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< Back to Adaptogens
How to Support Our Stress Response

How to Support Our Stress Response

Now more than ever, Canadians are feeling the pinch. I’m talking about stress! So much has changed… our normal daily routines, people are less active, getting less time outdoors, and socializing less with the ones we love. Everyone is trying to figure out their “new normal” and adapt to our ever-changing world.

All of these changes really throw our bodies out of whack. Recent studies show 54% of people are more emotionally exhausted,1 42% report a decline in mental health,and 50% say stress is having an impact on their sleep patterns.2

When our bodies are under stress, they initiate the fight or flight response. Cortisol, the stress hormone is released and alters the functioning in many areas of the body including, increasing our blood pressure, slowing down digestion, altering our mood and making us more anxious, turning on our brains which makes it harder to sleep, and even suppressing the immune system. This is definitely not the picture of health!

Other very common complaints with stress is poor sleep and lack of focus or concentration, or as many call it ‘brain fog’. Having difficulties finding the right word, or recalling someone’s name is not a coincidence, as it has been found that chronic stress can cause loss of brain volume leading to both emotional and cognitive impairments.3

Luckily, there are things we can do to help support our stress response and become more resilient to the ever-changing world we live in. Resilience means being able to adapt well in the face of adversity.

Supporting your Stress Response and Building Resilience

For added support, which I feel is something that we all need right now, I like to use various botanicals with adaptogenic activity. Adaptogens are a class of botanicals that help restore and balance the body, they help you respond to stress by normalizing your body’s physiological functions4, such as supporting mental focus and stamina, supporting physical performance and relieving symptoms of stress.

Health Canada tells us that several herbal ingredients have long been used in Herbal Medicine as adaptogens to help increase energy and bolster resistance to stress.

Ashwagandha help increase energy and resistance to stress and is used for memory enhancement.5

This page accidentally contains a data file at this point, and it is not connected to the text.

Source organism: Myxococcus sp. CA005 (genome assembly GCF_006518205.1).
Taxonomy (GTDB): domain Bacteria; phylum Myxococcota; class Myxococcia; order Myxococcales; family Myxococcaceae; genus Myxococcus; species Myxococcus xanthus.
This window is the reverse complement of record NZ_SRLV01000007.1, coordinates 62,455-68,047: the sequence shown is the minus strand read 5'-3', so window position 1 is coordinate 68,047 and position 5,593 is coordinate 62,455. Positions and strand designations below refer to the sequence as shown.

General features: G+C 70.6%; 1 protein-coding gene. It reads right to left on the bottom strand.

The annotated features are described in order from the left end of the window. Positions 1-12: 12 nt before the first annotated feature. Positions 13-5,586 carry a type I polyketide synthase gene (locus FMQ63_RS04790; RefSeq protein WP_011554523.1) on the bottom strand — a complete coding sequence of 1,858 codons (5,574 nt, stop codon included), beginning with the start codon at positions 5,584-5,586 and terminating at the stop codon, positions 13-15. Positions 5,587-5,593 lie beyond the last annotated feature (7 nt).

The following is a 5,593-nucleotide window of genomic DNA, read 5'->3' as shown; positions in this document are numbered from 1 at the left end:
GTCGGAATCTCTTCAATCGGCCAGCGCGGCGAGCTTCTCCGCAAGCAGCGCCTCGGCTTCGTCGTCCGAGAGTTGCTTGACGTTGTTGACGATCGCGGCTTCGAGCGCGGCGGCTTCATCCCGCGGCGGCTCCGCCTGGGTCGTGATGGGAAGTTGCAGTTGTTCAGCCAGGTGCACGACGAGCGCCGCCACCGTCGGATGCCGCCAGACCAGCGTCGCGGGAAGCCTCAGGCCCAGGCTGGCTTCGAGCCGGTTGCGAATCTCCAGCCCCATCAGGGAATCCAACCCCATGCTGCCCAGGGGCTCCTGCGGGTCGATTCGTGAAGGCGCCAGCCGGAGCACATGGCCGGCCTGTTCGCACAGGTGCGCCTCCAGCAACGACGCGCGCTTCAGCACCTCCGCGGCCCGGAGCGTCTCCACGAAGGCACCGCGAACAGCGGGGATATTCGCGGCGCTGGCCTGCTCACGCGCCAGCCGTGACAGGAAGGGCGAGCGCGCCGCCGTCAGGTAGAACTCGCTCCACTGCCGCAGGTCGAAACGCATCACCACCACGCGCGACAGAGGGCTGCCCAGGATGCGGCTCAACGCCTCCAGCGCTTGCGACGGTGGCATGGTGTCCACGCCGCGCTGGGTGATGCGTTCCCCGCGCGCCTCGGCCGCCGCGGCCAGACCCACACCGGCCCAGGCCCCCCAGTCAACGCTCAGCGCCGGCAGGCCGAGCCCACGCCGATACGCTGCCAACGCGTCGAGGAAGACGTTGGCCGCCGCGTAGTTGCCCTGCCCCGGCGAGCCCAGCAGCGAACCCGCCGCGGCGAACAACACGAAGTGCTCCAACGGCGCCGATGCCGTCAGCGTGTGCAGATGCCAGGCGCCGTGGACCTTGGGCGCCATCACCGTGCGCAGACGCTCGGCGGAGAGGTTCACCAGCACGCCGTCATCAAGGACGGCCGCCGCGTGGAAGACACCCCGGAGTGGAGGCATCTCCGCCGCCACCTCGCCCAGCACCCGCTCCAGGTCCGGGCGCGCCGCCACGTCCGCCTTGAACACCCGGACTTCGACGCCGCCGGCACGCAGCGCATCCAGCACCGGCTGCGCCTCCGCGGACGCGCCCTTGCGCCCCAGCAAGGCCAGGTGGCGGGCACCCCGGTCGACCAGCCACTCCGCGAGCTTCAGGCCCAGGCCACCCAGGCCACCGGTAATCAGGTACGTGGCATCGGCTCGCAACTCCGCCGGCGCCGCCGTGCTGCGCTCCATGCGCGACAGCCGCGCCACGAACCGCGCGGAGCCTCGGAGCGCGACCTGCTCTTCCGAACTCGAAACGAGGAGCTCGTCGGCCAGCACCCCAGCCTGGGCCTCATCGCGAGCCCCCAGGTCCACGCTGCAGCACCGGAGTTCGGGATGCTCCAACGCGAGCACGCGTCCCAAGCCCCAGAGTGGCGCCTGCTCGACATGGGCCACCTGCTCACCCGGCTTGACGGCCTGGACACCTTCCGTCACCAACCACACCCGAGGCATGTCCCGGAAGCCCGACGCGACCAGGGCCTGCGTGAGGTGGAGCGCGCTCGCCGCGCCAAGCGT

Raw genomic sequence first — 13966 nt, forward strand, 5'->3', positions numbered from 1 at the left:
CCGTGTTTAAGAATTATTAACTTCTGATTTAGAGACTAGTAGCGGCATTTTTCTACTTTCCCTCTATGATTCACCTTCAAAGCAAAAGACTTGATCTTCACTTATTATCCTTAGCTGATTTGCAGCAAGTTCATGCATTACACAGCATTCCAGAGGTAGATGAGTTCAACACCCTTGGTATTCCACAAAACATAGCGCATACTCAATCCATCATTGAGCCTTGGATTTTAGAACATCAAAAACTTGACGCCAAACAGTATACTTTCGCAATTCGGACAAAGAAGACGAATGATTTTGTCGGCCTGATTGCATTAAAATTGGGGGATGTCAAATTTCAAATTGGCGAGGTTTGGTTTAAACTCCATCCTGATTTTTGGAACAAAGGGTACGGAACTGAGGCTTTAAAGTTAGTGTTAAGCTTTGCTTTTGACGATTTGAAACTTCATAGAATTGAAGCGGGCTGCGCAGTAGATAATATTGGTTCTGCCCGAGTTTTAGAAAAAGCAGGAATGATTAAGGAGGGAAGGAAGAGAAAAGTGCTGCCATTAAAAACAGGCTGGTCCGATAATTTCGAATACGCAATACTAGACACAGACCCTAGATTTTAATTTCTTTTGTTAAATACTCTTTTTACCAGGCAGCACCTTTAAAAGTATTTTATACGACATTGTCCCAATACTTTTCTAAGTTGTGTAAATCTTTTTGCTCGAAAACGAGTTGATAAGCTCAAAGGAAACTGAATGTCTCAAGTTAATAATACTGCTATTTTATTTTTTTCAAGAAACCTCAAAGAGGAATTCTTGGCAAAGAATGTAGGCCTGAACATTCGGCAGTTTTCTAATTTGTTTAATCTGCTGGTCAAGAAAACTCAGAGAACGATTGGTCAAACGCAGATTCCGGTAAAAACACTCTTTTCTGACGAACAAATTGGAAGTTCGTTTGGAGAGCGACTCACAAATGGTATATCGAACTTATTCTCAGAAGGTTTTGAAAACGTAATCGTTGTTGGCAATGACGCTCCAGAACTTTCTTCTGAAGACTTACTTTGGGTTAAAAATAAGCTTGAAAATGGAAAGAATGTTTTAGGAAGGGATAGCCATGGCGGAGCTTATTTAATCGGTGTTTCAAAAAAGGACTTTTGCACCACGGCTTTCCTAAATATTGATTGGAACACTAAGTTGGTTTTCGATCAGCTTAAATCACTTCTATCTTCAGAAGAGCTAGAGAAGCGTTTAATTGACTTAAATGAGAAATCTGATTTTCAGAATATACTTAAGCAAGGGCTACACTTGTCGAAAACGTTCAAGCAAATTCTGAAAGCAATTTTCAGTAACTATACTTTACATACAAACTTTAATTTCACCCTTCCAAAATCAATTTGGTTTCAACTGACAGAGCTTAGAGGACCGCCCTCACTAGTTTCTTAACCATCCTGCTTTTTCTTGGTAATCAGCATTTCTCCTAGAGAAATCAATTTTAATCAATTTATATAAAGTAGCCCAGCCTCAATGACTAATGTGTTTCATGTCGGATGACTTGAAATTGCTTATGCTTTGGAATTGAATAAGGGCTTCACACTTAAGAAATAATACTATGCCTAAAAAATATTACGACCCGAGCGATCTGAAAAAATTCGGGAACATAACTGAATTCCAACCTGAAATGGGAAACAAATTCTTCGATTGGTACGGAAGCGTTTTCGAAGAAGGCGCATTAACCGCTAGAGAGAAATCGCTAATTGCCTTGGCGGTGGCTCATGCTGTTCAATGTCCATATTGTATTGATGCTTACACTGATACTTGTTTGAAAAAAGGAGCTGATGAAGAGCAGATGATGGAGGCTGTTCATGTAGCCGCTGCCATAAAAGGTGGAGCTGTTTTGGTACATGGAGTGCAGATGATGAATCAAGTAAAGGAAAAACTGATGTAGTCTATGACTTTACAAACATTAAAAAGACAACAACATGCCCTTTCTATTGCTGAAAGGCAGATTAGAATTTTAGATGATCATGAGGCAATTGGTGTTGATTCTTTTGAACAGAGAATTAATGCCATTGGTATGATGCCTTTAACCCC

Siberian Ginseng helps relieve general weakness and fatigue and helps improve mental and physical performance after periods of mental and physical exertion.5

Rhodiola rosea temporarily relieves symptoms of stress, such as mental fatigue and weakness, and helps support cognitive function.5

Choline is an important nutrient involved in brain development and neurotransmission,6 and studies show it influences cognition later in life.7

GABA has been shown to temporarily promote relaxation.8

Progressive® Resilient Mind™ can help!

Progressive recently launched an amazing formula with a combination of all of these herbals and nutrients to help support your stress levels as well as your mind. What sets this formula apart from other stress supplements, in addition to the added support for cognition, is the peace of mind knowing that it is TRU-ID® certified to guarantee the authenticity of the herbal ingredients on the label.

If you’re looking for a premium formula that will have you feeling more resilient, more focused, more relaxed…more like you, it’s time to look no further, Progressive Resilient Mind™ is here for you!

By: Dr. Danielle O’Connor ND
Progressive Resilient Mind
References:
1.
The other COVID-19 crisis: Mental health. Accessed Feb 24, 2021 at: https://www.qualtrics.com/blog/confronting-mental-health/
2.  Stress becoming a way of life for Canadians. Accessed Feb 24, 2021 at: https://www.ipsos.com/en-ca/stress-becoming-way-life-canadians
3, How stress and depression can shrink the brain. Aug. 12, 2012. Science Daily. Accessed March 9, 2021. https://www.sciencedaily.com/releases/2012/08/120812151659.htm
4. Panossian A et al. 2009. Adaptogens exert a stress-protective effect by modulation of expression of molecular chaperones. Phytomedicine 2009. Jun: 16(6-7);617-22. doi: 10.1016/j.phymed.2008.12.003. Epub 2009 Feb 1.
5. Health Canada. Single monographs. Accessed May 6, 2021 at: http://webprod.hc-sc.gc.ca/nhpid-bdipsn/monosReq.do?lang=eng&monotype=single#S_SINGLE
6. Natural Medicine Database. Choline monograph. Accessed Feb 17, 2021 at: https://naturalmedicines.therapeuticresearch.com/databases/food,-herbs-supplements/professional.aspx?productid=436
7. Linus Pauling Institute. Micronutrient Information Centre. Cognitive Function in Depth. Accessed Feb 19, 2021 at: https://lpi.oregonstate.edu/mic/health-disease/cognitive-function#choline-deficiency
8. Health Canada. Cognitive Function monograph. Accessed Feb 17, 2021 at: http://webprod.hc-sc.gc.ca/nhpid-bdipsn/atReq.do?atid=fonc.cognitive.func&lang=eng

About the Author: Dr. Danielle O’Connor, ND

Danielle O’Connor

Dr. Danielle is a Naturopathic Doctor in Burlington, Ontario that has been in clinical practice for over 15 years. She uses functional medicine to help people achieve optimal wellness.